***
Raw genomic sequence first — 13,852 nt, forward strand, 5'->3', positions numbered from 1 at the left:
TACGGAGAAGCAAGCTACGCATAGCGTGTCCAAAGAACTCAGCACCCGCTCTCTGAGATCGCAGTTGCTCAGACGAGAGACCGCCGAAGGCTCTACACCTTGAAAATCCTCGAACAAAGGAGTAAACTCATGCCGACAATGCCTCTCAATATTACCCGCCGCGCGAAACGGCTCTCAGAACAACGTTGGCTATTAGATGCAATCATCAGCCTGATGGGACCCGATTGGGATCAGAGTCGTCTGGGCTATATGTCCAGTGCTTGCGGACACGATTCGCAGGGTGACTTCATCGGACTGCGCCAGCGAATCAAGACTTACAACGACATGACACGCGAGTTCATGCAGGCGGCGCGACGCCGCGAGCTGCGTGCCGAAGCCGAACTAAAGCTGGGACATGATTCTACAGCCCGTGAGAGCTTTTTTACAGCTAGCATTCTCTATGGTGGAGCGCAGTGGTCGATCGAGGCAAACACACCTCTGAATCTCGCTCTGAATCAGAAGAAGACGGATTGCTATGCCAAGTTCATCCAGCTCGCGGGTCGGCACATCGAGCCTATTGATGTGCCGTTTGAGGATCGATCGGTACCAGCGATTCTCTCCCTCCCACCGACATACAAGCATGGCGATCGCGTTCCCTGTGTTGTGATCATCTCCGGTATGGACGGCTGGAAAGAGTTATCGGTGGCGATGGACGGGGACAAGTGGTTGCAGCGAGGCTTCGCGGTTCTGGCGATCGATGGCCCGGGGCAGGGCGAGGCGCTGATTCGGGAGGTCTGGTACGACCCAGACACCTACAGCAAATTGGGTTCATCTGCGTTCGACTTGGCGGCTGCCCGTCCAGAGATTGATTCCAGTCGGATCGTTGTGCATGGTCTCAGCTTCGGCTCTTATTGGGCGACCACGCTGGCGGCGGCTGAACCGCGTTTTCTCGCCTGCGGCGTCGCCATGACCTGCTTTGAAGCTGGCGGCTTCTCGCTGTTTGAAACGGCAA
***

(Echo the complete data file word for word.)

Raw genomic sequence first — 13,852 nt, forward strand, 5'->3', positions numbered from 1 at the left:
TACGGAGAAGCAAGCTACGCATAGCGTGTCCAAAGAACTCAGCACCCGCTCTCTGAGATCGCAGTTGCTCAGACGAGAGACCGCCGAAGGCTCTACACCTTGAAAATCCTCGAACAAAGGAGTAAACTCATGCCGACAATGCCTCTCAATATTACCCGCCGCGCGAAACGGCTCTCAGAACAACGTTGGCTATTAGATGCAATCATCAGCCTGATGGGACCCGATTGGGATCAGAGTCGTCTGGGCTATATGTCCAGTGCTTGCGGACACGATTCGCAGGGTGACTTCATCGGACTGCGCCAGCGAATCAAGACTTACAACGACATGACACGCGAGTTCATGCAGGCGGCGCGACGCCGCGAGCTGCGTGCCGAAGCCGAACTAAAGCTGGGACATGATTCTACAGCCCGTGAGAGCTTTTTTACAGCTAGCATTCTCTATGGTGGAGCGCAGTGGTCGATCGAGGCAAACACACCTCTGAATCTCGCTCTGAATCAGAAGAAGACGGATTGCTATGCCAAGTTCATCCAGCTCGCGGGTCGGCACATCGAGCCTATTGATGTGCCGTTTGAGGATCGATCGGTACCAGCGATTCTCTCCCTCCCACCGACATACAAGCATGGCGATCGCGTTCCCTGTGTTGTGATCATCTCCGGTATGGACGGCTGGAAAGAGTTATCGGTGGCGATGGACGGGGACAAGTGGTTGCAGCGAGGCTTCGCGGTTCTGGCGATCGATGGCCCGGGGCAGGGCGAGGCGCTGATTCGGGAGGTCTGGTACGACCCAGACACCTACAGCAAATTGGGTTCATCTGCGTTCGACTTGGCGGCTGCCCGTCCAGAGATTGATTCCAGTCGGATCGTTGTGCATGGTCTCAGCTTCGGCTCTTATTGGGCGACCACGCTGGCGGCGGCTGAACCGCGTTTTCTCGCCTGCGGCGTCGCCATGACCTGCTTTGAAGCTGGCGGCTTCTCGCTGTTTGAAACGGCAA